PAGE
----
Sciencing the Shit Out of Pokemon Sun and Moon's Alolan Raichu

Alolan Raichu's hovering surfboard tail might not be as mystical as it actually seems. Grade-school science can tell us a lot about how it works.

 I was set out to debunk the new Raichu from Pokemon Sun and Moon. I mean, the dang mousy pocket monster floats on his tail for goodness sake. I could quickly point out that there is no scientific evidence for telekinetic powers, regardless of what Stranger Things says. Floating on his tail like a super cute surfer mouse was just not a thing of science. It occurred to me that he couldn’t be doing it with telekinetics, even if mind-powers were a thing.

Have you ever attempted to lift yourself up off the ground? C’mon, don’t lie to me. I know you’ve tried it -- everybody has. Of course, it doesn’t work unless you’re David Blaine. And we all know why it doesn’t work, too: There is no anchor to the earth. You have nothing pushing against the ground. As soon as you put a pole in the ground or some other kind of anchor, you can lift yourself off the ground and hold yourself there, if you were strong enough. Despite the page on Alolan Raichu saying that it lifts itself up with psychic powers, there has to be another explanation.

OK, so Alolan Raichu’s powers aren’t all psychic. It also has electric powers like the regular Raichu. Is there a way that it could be using its electric powers to lift itself off the ground? As a matter of fact, there is. Let’s science the shit out of Alolan Raichu!

Electromagnets and repelling forces

First off, I’m not going to speculate on how this little mouse has electric abilities in the first place. Although there are animals in the world who do have the ability to conduct an external electric current, none of them can reach the voltage of Raichu.

How much is that exactly? Well, we all know that Pikachu can shoot bolts of lightning from its fur. And as we learned when we scienced the shit out of Batman’s Remote Electric Control gun, that given enough voltage, pretty much anything can conduct electricity. In the case of Raichu and Pikachu, we know that since they can create bolts of lightning, they are conducting at least 100 million volts of electricity at hundreds of millions of amps.

As we know from grade-school science, electricity traveling in a singular direction will create a magnetic field. Grade school also taught us that magnetic currents ‘spinning’ in the same direction will repel each other. For instance, if you take a two magnets and press them close together with the north poles facing each other, you’ll run into magnetic resistance. And obviously, if the poles are opposite, they will attract each other. But this time we are only concerned with the flow of electricity in the same direction.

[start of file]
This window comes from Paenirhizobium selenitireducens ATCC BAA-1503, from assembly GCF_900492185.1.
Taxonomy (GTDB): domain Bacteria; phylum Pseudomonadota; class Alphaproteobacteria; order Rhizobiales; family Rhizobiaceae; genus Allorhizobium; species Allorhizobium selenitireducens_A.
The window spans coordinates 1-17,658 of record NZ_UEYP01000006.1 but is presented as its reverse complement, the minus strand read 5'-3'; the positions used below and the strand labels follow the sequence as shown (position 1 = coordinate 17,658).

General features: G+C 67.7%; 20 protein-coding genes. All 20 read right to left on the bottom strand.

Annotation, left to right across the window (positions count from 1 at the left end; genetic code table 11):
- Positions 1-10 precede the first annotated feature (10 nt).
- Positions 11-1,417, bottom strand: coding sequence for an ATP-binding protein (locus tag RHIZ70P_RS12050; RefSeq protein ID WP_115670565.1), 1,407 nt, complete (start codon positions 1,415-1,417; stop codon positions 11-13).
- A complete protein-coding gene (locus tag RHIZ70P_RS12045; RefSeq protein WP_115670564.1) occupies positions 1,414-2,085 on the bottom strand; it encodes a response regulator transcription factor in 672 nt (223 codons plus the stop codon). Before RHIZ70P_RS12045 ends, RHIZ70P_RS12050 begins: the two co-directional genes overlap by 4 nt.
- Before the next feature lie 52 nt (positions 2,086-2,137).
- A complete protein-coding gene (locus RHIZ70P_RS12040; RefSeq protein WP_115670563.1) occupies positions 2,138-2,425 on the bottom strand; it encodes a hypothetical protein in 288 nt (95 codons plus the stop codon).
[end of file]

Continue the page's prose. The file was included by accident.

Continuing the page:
Real life hoverboards

Real life hoverboards without wheels use magnets and superconductors. And I hate to burst your bubble but all the hoverboards that we have seen -- like the one in the Lexus commercial -- use a track to keep the board in the air. However, there are certain principles from hoverboard science that can be applied to Raichu’s floating tail.

In the track for the Lexus hoverboard, there are actually two magnetic fields in parallel with each other. In the YouTube videos produced by Lexus, the engineers explain that the track has a north pole on the edges of the track with a south pole in the middle. When the superconductive material in the board is placed above this track, it actually locks thanks to the Meissner effect. In fact, the material actually becomes locked onto this track.

The problem with applying this effect one-to-one with Raichu’s hovering is that there is no superconductive material that we know about in Raichu’s tail. If there was, then it would make this explanation a lot simpler. Nintendo, get on that.

How Raichu does it

Until Nintendo changes its mind about Raichu’s tail, we will have to work with what’s given to us. We know that Raichu can create an electrical current in its own body, and thanks to its lightning abilities, we know that Raichu can also create an electrical current in nearly any other material, even if the material isn’t exactly conductive.

Using the track principle demonstrated by the Lexus hoverboard, Raichu could (in theory) create an electromagnetic current under his tail, which is also creating an electromagnetic current in a same direction as the ground. This would create two opposing electromagnetic currents -- therefore giving Raichu the ability to float. This could be a unique ability for Alolan Raichu because, perhaps, there is something different about the shape of its tail that allows for the current to flow better.

There is one minor snag with this theory. If the ground material is highly resistant to electricity, it’s doesn’t just take the current and go about its day when the current is gone. No, as we as likely aware, resistant material actually heats up when an electrical current is forced through it. So, that means, that unless Raichu travels strictly on conductive metal, there will be a trail of scorched earth wherever it goes -- not very environmentally friendly.

That is how I science the shit out of Raichu’s hovering -- but as with all science, it’s not true science until it’s tested and retested. How would you explain Raichu’s floating abilities? Do you like the psychic ability explanation better? Let me know your thoughts in the comments below. And if you haven’t read them yet, take a look at my articles about how Pokeballs work, it might just blow your mind.

Published Sep. 16th 2016
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